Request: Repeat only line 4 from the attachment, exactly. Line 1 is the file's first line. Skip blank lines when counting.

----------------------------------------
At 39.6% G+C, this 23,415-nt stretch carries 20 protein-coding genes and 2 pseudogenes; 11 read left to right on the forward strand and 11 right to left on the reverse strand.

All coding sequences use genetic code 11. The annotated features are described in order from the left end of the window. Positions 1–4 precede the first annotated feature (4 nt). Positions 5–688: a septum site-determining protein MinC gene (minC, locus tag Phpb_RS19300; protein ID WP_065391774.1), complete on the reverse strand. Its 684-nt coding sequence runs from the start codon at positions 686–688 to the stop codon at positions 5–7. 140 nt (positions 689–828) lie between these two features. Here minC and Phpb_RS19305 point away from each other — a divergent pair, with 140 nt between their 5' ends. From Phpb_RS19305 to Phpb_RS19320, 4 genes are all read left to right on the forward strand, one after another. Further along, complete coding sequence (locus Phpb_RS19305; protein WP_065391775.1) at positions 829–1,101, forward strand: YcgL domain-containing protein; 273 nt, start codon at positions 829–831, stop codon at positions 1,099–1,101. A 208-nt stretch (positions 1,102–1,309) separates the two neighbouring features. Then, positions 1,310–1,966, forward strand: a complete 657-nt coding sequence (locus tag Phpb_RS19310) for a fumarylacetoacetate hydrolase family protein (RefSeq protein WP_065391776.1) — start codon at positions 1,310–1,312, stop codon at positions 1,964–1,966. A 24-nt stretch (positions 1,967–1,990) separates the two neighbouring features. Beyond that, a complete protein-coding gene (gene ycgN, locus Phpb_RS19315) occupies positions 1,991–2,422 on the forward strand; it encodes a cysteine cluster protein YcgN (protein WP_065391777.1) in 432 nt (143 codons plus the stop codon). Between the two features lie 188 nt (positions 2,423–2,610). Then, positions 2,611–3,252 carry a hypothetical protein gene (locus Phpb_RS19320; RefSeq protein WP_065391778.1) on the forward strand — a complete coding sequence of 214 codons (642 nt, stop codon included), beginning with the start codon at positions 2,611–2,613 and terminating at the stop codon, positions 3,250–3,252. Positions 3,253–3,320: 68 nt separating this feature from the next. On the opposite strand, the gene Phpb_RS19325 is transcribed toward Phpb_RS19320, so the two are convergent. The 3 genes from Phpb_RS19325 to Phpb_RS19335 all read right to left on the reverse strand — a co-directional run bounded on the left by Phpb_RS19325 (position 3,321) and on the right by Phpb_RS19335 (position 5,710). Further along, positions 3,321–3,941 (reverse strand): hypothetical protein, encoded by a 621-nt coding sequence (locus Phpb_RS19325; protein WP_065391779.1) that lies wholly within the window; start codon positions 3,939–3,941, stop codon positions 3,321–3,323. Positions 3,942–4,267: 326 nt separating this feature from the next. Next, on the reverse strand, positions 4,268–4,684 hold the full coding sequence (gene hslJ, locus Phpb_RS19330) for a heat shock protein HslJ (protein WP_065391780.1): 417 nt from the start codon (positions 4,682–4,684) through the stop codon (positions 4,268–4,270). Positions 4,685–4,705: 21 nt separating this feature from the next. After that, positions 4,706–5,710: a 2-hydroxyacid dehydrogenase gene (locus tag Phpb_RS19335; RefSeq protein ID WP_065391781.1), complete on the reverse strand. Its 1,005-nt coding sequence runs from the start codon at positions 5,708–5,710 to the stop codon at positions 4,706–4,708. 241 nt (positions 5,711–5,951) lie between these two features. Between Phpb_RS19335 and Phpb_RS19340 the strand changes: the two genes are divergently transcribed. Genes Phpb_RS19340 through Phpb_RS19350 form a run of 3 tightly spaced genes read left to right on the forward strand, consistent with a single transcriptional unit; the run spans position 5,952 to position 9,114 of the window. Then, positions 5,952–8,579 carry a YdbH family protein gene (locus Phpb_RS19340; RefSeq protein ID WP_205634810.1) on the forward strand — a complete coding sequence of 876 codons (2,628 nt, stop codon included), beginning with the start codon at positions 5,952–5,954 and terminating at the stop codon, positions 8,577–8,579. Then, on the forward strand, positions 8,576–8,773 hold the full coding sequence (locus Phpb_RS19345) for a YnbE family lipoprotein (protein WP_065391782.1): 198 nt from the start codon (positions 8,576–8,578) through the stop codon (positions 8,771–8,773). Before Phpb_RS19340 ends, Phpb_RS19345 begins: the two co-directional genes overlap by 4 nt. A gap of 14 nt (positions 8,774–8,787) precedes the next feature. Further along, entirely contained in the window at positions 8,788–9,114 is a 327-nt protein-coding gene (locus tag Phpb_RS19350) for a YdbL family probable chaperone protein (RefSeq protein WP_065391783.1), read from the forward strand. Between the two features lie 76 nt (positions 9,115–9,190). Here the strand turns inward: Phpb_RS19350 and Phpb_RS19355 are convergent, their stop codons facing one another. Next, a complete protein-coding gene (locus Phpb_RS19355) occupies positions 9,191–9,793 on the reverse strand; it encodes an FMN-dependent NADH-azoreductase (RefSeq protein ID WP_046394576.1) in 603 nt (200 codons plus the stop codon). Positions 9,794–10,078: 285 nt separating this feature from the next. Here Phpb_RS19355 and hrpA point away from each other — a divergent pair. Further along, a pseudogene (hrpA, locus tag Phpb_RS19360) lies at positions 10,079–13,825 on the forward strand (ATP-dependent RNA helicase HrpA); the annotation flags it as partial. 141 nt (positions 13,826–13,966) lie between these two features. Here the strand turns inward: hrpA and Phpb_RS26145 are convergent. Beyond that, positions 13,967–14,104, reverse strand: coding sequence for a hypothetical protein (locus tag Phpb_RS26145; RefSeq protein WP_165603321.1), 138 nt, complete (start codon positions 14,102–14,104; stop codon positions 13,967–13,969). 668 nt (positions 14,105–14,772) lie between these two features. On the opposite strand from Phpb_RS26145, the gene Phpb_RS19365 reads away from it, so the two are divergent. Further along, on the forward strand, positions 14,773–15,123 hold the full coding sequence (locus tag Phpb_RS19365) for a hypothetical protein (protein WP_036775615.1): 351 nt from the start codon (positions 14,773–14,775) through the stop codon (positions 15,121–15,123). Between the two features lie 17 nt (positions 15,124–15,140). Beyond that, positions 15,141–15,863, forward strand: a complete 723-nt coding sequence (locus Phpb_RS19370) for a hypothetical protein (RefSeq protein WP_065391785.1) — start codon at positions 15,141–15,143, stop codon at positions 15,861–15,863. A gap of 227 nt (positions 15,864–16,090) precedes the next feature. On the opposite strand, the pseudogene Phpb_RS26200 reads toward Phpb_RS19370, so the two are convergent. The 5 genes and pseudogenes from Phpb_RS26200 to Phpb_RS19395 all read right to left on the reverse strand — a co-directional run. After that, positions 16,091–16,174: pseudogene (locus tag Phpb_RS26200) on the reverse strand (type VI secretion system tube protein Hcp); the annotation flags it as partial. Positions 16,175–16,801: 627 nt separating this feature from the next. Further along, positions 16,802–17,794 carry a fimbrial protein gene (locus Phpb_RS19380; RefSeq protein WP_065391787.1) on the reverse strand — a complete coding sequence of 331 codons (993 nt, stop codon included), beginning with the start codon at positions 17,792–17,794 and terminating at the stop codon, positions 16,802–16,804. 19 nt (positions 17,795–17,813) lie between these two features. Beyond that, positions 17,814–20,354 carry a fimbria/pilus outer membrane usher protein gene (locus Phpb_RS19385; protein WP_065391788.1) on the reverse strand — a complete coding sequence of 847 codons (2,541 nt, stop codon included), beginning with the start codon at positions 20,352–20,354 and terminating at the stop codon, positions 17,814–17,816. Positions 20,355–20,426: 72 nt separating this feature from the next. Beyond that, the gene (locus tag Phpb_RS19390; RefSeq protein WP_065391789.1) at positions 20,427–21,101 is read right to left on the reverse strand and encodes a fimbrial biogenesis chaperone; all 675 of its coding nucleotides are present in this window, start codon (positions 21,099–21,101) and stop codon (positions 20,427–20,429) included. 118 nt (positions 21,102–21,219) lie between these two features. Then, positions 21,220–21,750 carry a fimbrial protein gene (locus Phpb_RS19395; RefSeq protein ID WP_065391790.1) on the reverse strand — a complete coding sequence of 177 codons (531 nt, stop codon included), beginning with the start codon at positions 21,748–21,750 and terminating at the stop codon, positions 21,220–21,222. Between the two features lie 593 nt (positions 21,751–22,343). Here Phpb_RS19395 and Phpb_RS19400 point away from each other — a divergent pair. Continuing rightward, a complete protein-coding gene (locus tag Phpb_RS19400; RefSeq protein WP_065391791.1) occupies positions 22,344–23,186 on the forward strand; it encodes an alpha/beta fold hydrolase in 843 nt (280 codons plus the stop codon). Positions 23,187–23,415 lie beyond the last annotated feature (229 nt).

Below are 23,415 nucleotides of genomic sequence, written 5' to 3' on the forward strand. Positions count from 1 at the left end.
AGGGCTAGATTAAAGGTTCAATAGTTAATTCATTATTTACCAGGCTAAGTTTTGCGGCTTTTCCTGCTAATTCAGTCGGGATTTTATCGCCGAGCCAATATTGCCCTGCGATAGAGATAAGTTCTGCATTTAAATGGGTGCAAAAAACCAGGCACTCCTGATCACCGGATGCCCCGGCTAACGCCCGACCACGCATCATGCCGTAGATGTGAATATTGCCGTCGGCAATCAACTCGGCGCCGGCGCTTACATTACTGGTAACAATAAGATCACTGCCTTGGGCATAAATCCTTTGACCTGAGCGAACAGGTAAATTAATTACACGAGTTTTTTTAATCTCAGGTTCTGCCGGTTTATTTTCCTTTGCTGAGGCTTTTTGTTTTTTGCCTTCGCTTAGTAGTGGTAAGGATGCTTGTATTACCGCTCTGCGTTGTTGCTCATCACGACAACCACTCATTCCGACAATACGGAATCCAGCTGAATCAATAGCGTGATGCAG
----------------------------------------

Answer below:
AGGGCTAGATTAAAGGTTCAATAGTTAATTCATTATTTACCAGGCTAAGTTTTGCGGCTTTTCCTGCTAATTCAGTCGGGATTTTATCGCCGAGCCAATATTGCCCTGCGATAGAGATAAGTTCTGCATTTAAATGGGTGCAAAAAACCAGGCACTCCTGATCACCGGATGCCCCGGCTAACGCCCGACCACGCATCATGCCGTAGATGTGAATATTGCCGTCGGCAATCAACTCGGCGCCGGCGCTTACATTACTGGTAACAATAAGATCACTGCCTTGGGCATAAATCCTTTGACCTGAGCGAACAGGTAAATTAATTACACGAGTTTTTTTAATCTCAGGTTCTGCCGGTTTATTTTCCTTTGCTGAGGCTTTTTGTTTTTTGCCTTCGCTTAGTAGTGGTAAGGATGCTTGTATTACCGCTCTGCGTTGTTGCTCATCACGACAACCACTCATTCCGACAATACGGAATCCAGCTGAATCAATAGCGTGATGCAG